Gus Van Sant’s ‘Restless’ is something of a mess, wallowing in deep-seated grief, masquerading as teenage optimism, cloaked in visual lyricism. Call it “MMMdeath,” as Hanson might sing.
Directed by Van Sant from an original script by Jason Lew, ‘Restless’ stars Henry Hopper as Enoch Brae, a loner who attends memorial services for people he doesn’t know. (Shades, there, of the support group addiction from ‘Fight Club’). Enoch lost his parents within the past two or three years and now lives with his aunt Mabel (Jane Adams). He doesn’t attend school, appears to be dealing with serious depression, and has an invisible friend / ghost named Hiroshi (Ryo Kase), a Japanese soldier who died during World War II.
Enoch crosses paths with Annabel Cotton (Mia Wasikowska), a cheerful girl who also attends a lot of funerals. She says she’s a volunteer at the cancer ward of a local hospital, but she is, in reality, a patient herself, and her prognosis is terminal. She lives with her loving older sister Elizabeth (Schuyler Fisk) and her alcoholic mother Rachel (Lusia Strus).
The perpetually sunny Annie latches onto Enoch, first as a morbid fellow traveler, and then as something more, their shared outlook on life and death providing the basis for a close friendship that blossoms into romance. Other than the spectre of death that hovers above Annie, their romance is much like any other teenage love affair: languid days and nights of flirtatious talk and playful intimacy.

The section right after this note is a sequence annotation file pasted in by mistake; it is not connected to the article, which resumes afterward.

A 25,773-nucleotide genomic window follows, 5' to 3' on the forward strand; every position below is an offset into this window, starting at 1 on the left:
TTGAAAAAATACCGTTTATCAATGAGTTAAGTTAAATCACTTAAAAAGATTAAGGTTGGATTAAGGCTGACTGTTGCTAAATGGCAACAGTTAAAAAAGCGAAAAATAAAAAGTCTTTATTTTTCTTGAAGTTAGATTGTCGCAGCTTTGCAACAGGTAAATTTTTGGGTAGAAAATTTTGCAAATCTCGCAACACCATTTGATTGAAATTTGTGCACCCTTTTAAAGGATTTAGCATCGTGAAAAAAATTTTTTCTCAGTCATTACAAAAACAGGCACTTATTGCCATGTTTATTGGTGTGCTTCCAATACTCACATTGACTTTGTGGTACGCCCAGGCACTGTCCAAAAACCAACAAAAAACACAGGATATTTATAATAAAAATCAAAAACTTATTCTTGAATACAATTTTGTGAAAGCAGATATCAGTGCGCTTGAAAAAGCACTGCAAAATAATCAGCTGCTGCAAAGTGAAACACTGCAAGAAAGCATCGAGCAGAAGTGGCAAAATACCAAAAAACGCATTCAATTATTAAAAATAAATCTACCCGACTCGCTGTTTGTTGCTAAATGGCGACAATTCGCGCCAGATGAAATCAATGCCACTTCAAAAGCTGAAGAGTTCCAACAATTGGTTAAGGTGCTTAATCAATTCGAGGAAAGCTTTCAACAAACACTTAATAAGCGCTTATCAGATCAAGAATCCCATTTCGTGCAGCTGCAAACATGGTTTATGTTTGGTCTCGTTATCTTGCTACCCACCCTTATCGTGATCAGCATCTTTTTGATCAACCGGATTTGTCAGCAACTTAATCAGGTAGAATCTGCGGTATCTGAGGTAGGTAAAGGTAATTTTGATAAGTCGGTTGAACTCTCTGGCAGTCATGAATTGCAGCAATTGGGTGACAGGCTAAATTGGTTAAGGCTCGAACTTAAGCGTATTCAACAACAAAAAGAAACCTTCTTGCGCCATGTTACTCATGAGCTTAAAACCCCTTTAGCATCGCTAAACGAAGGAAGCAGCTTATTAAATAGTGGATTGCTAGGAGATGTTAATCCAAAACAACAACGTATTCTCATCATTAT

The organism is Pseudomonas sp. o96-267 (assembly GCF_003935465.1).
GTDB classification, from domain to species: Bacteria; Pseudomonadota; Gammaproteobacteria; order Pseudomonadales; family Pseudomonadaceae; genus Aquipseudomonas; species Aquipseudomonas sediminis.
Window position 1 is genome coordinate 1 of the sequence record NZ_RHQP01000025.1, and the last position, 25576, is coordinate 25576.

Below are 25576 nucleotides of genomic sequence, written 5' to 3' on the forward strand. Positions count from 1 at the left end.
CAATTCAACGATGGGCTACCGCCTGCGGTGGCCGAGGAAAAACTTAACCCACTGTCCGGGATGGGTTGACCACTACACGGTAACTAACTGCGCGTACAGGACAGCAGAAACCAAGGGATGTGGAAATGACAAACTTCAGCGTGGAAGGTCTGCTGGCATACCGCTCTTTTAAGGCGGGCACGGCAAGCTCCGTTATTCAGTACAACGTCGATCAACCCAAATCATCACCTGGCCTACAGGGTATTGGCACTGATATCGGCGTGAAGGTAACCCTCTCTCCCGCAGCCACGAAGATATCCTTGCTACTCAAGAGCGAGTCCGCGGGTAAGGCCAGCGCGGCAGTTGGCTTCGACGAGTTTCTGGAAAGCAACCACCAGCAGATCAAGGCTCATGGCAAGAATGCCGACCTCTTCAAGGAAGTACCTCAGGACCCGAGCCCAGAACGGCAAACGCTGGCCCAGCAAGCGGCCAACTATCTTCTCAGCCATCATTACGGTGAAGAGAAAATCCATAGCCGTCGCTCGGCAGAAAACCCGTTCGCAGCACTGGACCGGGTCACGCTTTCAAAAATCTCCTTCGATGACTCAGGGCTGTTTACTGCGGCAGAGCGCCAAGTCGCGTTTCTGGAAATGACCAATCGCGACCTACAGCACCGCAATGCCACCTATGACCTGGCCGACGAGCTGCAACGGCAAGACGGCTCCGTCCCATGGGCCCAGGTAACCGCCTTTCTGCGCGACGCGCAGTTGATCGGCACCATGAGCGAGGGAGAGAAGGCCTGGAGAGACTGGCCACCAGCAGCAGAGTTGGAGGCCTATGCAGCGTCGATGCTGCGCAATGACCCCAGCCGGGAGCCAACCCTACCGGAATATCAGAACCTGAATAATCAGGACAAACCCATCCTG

As much as the movie resists the idea that one must bow before impending death, it also embraces the more precious aspects of adolescent immaturity. There is a fine, thin line, after all, between a positive viewpoint and a willful ignorance of mortality, and ‘Restless’ spends a disproportionate amount of time in the “let’s not talk about death as though it’s real” camp before veering wildly back into angry reality at the injustice of dying young. The deck is stacked because Annie is such a pretty girl, and the less seemly details of a fatal disease are kept carefully off-screen, the better to perpetuate the fantasy of dying young and leaving behind a good-looking corpse. Little attention is paid to Elizabeth, who must carry the burden of providing for her mother and sister financially, physically, and emotionally; she remains very much a supporting player, someone to facilitate a fragile waif who courageously spits in the eye of death. Or so the film would have it.
Wispy and poetic as only a teen dreamer can imagine, ‘Restless’ wafts across the screen, the images tumbling one upon the other like a gentle stream cascading over a small waterfall into a tiny pond. It’s pleasant and witty, and kept my attention while it played, until I walked out of the theater and the memory of the film melted into a beautiful afternoon.
‘Restless’ is now playing at the Angelika Dallas and Angelika Plano.
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